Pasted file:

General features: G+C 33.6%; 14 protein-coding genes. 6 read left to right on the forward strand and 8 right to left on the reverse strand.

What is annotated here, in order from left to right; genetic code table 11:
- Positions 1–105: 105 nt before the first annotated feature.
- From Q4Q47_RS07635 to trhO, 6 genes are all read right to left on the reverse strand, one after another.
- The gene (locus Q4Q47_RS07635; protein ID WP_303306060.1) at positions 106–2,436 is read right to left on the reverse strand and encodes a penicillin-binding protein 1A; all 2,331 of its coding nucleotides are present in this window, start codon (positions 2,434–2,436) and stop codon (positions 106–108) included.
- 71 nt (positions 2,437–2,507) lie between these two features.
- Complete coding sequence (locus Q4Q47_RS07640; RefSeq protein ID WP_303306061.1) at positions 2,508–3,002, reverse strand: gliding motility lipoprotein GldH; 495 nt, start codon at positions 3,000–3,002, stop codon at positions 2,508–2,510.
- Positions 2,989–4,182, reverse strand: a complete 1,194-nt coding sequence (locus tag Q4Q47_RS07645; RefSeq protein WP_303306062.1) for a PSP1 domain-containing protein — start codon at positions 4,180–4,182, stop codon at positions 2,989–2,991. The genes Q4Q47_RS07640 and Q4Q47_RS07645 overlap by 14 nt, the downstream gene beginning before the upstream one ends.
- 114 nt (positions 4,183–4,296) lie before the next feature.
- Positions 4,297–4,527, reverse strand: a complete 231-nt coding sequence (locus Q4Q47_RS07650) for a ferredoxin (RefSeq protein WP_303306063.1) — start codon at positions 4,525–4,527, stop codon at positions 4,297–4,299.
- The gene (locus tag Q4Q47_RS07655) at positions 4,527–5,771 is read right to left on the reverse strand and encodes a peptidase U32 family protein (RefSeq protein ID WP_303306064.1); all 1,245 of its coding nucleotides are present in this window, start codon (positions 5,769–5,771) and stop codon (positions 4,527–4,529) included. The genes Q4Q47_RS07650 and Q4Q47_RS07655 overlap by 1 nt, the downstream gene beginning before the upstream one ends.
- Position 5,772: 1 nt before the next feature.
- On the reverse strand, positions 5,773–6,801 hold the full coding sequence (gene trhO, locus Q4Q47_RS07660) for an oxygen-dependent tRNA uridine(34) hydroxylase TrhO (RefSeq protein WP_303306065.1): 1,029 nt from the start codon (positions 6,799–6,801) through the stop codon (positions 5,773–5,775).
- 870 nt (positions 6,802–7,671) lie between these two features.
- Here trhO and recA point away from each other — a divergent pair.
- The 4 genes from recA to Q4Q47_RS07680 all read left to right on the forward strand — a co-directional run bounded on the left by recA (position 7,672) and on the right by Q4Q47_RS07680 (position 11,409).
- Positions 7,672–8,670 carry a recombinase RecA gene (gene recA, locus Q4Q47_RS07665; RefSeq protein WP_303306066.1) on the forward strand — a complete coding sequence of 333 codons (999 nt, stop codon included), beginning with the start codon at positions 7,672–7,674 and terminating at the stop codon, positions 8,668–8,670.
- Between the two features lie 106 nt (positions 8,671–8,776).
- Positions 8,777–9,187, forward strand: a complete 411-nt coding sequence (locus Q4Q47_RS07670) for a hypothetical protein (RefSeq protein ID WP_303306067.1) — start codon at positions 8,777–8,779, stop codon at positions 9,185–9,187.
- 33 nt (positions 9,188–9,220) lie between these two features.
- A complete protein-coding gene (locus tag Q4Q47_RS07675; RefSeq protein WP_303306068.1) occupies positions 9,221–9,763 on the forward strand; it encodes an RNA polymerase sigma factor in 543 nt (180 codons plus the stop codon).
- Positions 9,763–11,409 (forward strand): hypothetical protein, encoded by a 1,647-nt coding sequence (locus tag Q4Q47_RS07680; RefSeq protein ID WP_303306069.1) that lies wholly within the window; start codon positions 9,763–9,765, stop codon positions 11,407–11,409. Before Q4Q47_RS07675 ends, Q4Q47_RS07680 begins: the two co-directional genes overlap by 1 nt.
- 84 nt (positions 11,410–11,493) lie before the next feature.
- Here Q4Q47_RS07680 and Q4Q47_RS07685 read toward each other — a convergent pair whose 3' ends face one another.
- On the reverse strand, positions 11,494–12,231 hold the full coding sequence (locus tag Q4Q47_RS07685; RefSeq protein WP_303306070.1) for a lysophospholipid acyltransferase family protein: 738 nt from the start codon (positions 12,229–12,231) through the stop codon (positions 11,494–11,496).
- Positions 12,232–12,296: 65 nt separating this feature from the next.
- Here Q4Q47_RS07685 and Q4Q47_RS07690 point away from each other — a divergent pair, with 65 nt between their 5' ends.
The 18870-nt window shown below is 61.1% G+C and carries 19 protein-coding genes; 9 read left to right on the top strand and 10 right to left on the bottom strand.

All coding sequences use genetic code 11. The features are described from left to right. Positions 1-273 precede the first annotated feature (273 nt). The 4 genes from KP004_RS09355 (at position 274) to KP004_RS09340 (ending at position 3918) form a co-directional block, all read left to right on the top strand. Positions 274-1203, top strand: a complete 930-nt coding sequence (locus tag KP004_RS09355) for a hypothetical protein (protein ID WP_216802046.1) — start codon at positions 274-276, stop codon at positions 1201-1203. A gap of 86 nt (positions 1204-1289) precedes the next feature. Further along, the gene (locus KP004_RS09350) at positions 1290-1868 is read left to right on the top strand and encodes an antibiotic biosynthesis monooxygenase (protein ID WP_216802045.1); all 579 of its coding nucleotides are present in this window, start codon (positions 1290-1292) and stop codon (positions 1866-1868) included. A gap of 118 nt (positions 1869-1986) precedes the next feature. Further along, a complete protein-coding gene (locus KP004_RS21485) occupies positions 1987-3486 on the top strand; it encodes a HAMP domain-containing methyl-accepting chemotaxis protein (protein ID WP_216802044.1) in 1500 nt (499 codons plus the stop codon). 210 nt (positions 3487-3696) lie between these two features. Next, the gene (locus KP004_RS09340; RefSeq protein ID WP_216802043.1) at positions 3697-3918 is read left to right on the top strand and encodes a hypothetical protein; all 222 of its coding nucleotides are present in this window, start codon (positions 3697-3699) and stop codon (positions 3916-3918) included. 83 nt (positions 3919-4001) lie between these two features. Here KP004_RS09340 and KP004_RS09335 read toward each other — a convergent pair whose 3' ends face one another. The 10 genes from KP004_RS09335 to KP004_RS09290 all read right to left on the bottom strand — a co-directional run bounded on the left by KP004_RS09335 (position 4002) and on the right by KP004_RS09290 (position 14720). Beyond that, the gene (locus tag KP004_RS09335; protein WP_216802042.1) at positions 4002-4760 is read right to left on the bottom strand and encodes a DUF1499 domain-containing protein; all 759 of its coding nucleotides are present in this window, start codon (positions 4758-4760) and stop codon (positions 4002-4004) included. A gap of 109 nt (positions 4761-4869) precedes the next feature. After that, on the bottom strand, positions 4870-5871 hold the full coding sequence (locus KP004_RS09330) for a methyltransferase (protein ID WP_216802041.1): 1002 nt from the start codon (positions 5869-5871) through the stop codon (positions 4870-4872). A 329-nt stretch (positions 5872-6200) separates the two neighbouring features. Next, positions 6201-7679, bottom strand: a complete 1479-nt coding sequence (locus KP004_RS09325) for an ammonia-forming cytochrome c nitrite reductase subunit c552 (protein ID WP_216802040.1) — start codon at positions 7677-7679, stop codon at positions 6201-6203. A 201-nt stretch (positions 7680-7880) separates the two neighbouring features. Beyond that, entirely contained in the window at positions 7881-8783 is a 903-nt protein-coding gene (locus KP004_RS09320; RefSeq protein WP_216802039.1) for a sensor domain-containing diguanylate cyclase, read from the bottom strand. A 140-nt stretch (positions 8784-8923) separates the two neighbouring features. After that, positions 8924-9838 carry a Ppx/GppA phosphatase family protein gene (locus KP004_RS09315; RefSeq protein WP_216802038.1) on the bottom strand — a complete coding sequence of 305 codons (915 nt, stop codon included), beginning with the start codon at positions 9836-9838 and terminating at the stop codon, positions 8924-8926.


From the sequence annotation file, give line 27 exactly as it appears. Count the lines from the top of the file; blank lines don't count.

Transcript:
- Here Q4Q47_RS07685 and Q4Q47_RS07690 point away from each other — a divergent pair, with 65 nt between their 5' ends.